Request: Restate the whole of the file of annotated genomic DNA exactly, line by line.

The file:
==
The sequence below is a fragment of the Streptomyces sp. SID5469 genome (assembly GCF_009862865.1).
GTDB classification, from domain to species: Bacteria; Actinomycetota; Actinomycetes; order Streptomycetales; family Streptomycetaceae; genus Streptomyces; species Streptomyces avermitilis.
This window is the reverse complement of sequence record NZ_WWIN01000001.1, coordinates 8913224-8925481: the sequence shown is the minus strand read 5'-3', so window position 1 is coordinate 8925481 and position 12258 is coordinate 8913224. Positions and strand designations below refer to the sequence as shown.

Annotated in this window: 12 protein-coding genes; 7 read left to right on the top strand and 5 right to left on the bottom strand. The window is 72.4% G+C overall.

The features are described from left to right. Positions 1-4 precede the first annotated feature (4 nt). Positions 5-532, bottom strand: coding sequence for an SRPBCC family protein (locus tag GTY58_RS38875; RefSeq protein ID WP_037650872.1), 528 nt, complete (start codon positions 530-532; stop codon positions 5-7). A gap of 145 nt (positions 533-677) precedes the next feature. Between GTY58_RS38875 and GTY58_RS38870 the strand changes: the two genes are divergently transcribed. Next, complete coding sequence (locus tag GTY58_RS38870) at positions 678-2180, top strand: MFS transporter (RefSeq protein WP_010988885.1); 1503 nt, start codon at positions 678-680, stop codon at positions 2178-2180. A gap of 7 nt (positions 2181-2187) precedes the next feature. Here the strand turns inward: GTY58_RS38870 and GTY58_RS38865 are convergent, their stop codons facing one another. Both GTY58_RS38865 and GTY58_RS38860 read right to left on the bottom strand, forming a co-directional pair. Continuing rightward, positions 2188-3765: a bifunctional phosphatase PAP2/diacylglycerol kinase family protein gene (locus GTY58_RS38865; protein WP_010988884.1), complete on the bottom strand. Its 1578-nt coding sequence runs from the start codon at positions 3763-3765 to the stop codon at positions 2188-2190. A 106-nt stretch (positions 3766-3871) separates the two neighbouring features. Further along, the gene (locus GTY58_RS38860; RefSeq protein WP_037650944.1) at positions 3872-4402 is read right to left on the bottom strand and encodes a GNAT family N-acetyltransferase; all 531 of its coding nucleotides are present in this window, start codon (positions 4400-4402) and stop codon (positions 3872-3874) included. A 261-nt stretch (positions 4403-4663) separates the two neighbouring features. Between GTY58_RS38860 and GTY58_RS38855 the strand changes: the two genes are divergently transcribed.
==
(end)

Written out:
The sequence below is a fragment of the Streptomyces sp. SID5469 genome (assembly GCF_009862865.1).
GTDB classification, from domain to species: Bacteria; Actinomycetota; Actinomycetes; order Streptomycetales; family Streptomycetaceae; genus Streptomyces; species Streptomyces avermitilis.
This window is the reverse complement of sequence record NZ_WWIN01000001.1, coordinates 8913224-8925481: the sequence shown is the minus strand read 5'-3', so window position 1 is coordinate 8925481 and position 12258 is coordinate 8913224. Positions and strand designations below refer to the sequence as shown.

Annotated in this window: 12 protein-coding genes; 7 read left to right on the top strand and 5 right to left on the bottom strand. The window is 72.4% G+C overall.

The features are described from left to right. Positions 1-4 precede the first annotated feature (4 nt). Positions 5-532, bottom strand: coding sequence for an SRPBCC family protein (locus tag GTY58_RS38875; RefSeq protein ID WP_037650872.1), 528 nt, complete (start codon positions 530-532; stop codon positions 5-7). A gap of 145 nt (positions 533-677) precedes the next feature. Between GTY58_RS38875 and GTY58_RS38870 the strand changes: the two genes are divergently transcribed. Next, complete coding sequence (locus tag GTY58_RS38870) at positions 678-2180, top strand: MFS transporter (RefSeq protein WP_010988885.1); 1503 nt, start codon at positions 678-680, stop codon at positions 2178-2180. A gap of 7 nt (positions 2181-2187) precedes the next feature. Here the strand turns inward: GTY58_RS38870 and GTY58_RS38865 are convergent, their stop codons facing one another. Both GTY58_RS38865 and GTY58_RS38860 read right to left on the bottom strand, forming a co-directional pair. Continuing rightward, positions 2188-3765: a bifunctional phosphatase PAP2/diacylglycerol kinase family protein gene (locus GTY58_RS38865; protein WP_010988884.1), complete on the bottom strand. Its 1578-nt coding sequence runs from the start codon at positions 3763-3765 to the stop codon at positions 2188-2190. A 106-nt stretch (positions 3766-3871) separates the two neighbouring features. Further along, the gene (locus GTY58_RS38860; RefSeq protein WP_037650944.1) at positions 3872-4402 is read right to left on the bottom strand and encodes a GNAT family N-acetyltransferase; all 531 of its coding nucleotides are present in this window, start codon (positions 4400-4402) and stop codon (positions 3872-3874) included. A 261-nt stretch (positions 4403-4663) separates the two neighbouring features. Between GTY58_RS38860 and GTY58_RS38855 the strand changes: the two genes are divergently transcribed.